Skip to main content
Etched in History

Maple Leafs won Stanley Cup again in 1962-63 behind Bower

Toronto's back-to-back champions highlighted in NHL.com series about teams being removed from trophy

by Dave Stubbs @Dave_Stubbs / NHL.com Columnist

Every 13 years when the bottom band of the Stanley Cup is filled with names of champions, the top band is removed and retired to be displayed in the vault of the Hockey Hall of Fame in Toronto. The current top band, featuring NHL championship teams from 1953-54 to 1964-65, is coming off, and four bands below it are sliding up one place to make room for a fresh fifth band at the bottom that will begin with the 2017-18 Washington Capitals. Each day through Oct. 2, NHL.com will look at one of the 12 Cup-winning teams leaving hockey's most coveted trophy.

 

1962-63 TORONTO MAPLE LEAFS

Regular-season record: 35-23-12 (82 points), first in NHL
Coach: Punch Imlach
Captain: George Armstrong
Names on the Cup: 28
Players on the Cup: 20
Future Hall of Fame players of the Cup: George Armstrong, Johnny Bower, Dick Duff, Tim Horton, Red Kelly, Dave Keon, Frank Mahovlich, Allan Stanley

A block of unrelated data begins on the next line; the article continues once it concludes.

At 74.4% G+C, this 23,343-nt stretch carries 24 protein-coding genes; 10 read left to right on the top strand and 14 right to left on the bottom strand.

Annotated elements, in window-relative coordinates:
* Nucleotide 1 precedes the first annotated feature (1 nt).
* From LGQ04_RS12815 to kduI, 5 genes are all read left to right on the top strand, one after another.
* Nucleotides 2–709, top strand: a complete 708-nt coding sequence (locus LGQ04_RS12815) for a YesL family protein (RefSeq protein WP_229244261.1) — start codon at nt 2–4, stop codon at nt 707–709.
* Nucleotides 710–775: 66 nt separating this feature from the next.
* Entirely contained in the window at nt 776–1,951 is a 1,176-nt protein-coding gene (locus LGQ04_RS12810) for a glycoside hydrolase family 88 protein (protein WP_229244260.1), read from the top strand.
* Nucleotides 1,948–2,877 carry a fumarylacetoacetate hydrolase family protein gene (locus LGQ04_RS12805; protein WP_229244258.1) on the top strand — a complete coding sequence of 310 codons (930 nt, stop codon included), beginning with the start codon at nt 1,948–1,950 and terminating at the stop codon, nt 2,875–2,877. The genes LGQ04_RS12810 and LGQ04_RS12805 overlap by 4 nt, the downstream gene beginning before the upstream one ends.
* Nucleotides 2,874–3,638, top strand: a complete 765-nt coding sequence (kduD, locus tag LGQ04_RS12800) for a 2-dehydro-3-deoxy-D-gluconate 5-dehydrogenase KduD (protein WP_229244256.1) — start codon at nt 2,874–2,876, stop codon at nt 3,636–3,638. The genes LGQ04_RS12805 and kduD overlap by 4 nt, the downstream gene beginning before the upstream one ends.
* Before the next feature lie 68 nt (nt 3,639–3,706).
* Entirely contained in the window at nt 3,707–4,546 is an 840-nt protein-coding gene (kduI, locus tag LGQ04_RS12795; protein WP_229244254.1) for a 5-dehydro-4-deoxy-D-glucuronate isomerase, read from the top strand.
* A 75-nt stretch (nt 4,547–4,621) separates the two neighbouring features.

Stanley Cup engraving anomaly: The misspelling TORONTO MAPLE LEAES is above the names.

Name on the Cup: Maple Leafs board chairman John Bassett produced the 1971 film "Face-Off," a cult classic starring Canadian actor Art Hindle as Toronto rookie Billy Duke. It featured performances by NHL players George Armstrong, the Maple Leafs captain, and Derek Sanderson, as well as cameos by many others who were uncredited.

 

How they made history

A Maple Leafs forward appears on the Stanley Cup as Edward Shack in 1962, '63 and '64, and that seems wrong in a hundred different ways. He was, is, and forever will be the fabulously entertaining Eddie Shack (as he appears in 1967), who scored the Cup-winning goal in '63 against the Detroit Red Wings in Game 5 of the Final to give Toronto its second of three straight championships.

In the NHL Semifinals, Toronto breezed past the Montreal Canadiens, who struggled with injuries throughout the season. Canadiens coach Toe Blake said that unless his team improved dramatically, it would lose the series in four games.